Federal appeals court boots challenge to EPA emissions rules
06/09/2015 04:40 PM
A federal appeals court dismissed a lawsuit on Tuesday challenging the Environmental Protection Agency’s authority to set limits on carbon-dioxide emissions.
The three-judge U.S. Court of Appeals panel in Washington, D.C., ruled that the petition for review brought by Murray Energy Corp., Peabody Energy Corp., and attorneys general in 12 states including Kentucky was premature because the EPA has only proposed a rule on greenhouse gas emissions.
”They want us to do something that they candidly acknowledge we have never done before: review the legality of a proposed rule,” U.S. Circuit Judge Brett Kavanaugh wrote in the opinion. “But a proposed rule is just a proposal.
“In justiciable cases, this Court has authority to review the legality of final agency rules. We do not have authority to review proposed agency rules. In short, we deny the petitions for review and the petition for a writ of prohibition because the complained-of agency action is not final.”
While the court’s ruling ends this lawsuit, another may be forthcoming involving Democratic Attorney General Jack Conway. Sean Riley, chief deputy attorney general, told a legislative panel Thursday that the office will again challenge the EPA once the emissions guidelines are finalized this summer.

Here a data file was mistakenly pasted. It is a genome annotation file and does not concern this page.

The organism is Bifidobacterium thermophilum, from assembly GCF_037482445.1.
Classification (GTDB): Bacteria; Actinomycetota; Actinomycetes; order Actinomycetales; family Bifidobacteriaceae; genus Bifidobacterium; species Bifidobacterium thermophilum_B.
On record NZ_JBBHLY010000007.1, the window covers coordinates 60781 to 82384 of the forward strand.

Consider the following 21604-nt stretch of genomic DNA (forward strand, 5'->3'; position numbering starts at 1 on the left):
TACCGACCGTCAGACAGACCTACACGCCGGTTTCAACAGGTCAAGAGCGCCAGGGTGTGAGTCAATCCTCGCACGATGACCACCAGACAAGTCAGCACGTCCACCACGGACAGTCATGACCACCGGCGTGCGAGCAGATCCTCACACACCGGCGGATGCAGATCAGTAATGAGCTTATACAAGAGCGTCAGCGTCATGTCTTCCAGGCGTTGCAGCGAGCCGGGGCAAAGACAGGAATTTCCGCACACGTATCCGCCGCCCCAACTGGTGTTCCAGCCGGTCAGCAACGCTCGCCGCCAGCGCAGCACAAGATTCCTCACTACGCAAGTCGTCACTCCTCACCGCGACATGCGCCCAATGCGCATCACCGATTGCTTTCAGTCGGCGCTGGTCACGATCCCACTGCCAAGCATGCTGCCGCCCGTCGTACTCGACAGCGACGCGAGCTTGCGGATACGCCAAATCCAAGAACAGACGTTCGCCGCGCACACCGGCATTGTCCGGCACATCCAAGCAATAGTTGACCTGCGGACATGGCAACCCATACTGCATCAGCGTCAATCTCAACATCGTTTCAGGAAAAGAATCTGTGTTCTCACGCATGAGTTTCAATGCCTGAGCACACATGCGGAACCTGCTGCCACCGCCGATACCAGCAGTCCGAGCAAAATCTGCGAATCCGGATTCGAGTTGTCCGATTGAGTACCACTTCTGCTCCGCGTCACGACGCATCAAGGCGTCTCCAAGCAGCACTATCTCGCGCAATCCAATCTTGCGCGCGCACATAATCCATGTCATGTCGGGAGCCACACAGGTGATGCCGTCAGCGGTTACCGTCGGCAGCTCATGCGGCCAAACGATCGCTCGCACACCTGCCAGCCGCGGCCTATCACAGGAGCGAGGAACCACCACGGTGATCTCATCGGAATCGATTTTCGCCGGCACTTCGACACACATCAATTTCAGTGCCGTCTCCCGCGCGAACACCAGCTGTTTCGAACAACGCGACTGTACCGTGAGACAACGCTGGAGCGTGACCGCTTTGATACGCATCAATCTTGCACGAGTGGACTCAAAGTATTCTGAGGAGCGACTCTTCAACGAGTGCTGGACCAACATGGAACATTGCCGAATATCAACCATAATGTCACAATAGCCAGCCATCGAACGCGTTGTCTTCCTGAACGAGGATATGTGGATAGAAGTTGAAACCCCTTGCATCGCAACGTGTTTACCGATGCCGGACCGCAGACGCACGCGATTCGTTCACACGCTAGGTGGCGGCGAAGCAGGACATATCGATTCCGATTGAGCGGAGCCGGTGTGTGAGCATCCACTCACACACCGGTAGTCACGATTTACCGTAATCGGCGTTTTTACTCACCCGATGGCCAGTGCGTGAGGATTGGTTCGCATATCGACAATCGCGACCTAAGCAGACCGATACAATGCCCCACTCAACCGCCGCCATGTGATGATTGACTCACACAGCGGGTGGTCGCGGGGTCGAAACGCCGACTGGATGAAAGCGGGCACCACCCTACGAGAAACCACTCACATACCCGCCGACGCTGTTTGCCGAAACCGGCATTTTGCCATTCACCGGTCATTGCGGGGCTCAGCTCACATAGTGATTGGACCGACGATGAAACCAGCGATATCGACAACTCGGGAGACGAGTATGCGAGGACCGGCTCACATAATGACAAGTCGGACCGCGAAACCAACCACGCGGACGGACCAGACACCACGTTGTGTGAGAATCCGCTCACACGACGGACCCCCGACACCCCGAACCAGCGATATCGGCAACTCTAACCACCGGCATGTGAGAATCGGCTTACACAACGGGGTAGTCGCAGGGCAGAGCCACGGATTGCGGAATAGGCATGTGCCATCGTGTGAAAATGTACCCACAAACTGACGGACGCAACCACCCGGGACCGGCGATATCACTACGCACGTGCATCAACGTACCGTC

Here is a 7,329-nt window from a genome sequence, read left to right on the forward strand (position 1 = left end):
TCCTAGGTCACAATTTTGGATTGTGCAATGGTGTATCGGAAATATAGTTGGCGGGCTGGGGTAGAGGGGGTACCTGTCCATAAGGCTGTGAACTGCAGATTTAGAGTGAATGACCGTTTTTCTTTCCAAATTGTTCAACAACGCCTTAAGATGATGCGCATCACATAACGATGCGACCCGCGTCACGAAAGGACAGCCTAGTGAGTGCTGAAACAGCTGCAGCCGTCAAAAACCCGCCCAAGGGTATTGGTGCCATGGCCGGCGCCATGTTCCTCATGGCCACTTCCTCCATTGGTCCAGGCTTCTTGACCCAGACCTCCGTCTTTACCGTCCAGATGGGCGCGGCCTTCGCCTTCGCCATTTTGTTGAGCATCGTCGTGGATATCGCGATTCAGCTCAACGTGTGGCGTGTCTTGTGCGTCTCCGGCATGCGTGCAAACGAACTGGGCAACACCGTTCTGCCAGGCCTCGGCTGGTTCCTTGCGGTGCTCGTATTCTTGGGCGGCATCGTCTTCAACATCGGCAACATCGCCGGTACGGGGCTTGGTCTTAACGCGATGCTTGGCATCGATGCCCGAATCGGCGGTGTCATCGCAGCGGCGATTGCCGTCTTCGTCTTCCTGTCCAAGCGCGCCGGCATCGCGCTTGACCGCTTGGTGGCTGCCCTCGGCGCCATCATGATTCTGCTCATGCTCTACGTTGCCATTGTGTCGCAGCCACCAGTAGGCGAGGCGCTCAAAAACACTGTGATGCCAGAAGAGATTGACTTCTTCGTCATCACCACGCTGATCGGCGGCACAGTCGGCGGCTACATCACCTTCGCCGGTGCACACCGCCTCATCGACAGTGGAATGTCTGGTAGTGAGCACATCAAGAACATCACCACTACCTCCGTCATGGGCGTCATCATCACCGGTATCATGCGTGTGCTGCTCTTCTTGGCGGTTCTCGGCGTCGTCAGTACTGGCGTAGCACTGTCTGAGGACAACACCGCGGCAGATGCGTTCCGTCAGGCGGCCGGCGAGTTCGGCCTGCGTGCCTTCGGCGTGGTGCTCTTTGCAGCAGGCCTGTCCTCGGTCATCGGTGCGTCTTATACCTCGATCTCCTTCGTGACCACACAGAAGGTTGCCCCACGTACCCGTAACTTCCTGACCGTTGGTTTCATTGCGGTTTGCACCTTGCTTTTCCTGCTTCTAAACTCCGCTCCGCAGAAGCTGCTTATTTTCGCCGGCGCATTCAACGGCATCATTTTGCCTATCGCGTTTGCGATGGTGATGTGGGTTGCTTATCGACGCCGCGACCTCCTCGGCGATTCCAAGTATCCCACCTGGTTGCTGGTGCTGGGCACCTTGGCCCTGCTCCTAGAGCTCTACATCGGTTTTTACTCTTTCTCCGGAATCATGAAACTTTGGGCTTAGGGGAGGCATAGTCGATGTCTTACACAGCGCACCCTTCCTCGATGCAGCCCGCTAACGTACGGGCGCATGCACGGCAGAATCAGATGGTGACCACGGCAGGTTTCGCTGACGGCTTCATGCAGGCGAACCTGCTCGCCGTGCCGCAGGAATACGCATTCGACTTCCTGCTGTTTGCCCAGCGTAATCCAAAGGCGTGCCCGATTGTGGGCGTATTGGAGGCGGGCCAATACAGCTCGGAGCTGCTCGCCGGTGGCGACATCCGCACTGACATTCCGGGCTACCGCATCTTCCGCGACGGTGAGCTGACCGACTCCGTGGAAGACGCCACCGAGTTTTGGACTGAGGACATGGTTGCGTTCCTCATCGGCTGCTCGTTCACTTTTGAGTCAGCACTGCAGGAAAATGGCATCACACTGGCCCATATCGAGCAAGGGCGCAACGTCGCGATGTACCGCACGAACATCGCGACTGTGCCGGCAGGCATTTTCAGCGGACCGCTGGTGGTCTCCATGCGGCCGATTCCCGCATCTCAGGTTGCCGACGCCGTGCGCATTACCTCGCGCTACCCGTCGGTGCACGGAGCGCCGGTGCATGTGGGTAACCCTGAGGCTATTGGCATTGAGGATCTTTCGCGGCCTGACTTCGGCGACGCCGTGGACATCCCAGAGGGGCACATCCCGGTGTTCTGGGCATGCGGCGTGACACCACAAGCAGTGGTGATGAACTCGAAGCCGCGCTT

Conway, his party’s nominee for governor, indicated he will ask the appeals court to reconsider its decision before taking additional steps.
The EPA’s proposal, which would mandate cutting emissions in Kentucky to 18 percent of its 2012 totals by 2030, “would do grave damage to Kentucky’s economy,” he added.
“The bipartisan coalition of states that I have worked with on this case is preparing a petition for rehearing,” Conway said in a statement. “If the rules are finalized, we will challenge the final rule. This is a long-term battle regarding an overreach by the EPA and by this administration. I plan to fight every step of the way.”
Below the Fold
Rep. Brian Linder admits pressure is now on GOP, but is looking forward to help move the state forward
Gov. Bevin talks new building panel, Medicaid waiver application, gun violence and pensions in wide-ranging news conference
Proposed legislation would allow licensed physical therapists to practice in other states without having to obtain an additional license
Sen. John Schickel says General Assembly has done 'horrible' when it comes to addressing the heroin crisis
Subscribe and get the latest political intelligence delivered to your inbox.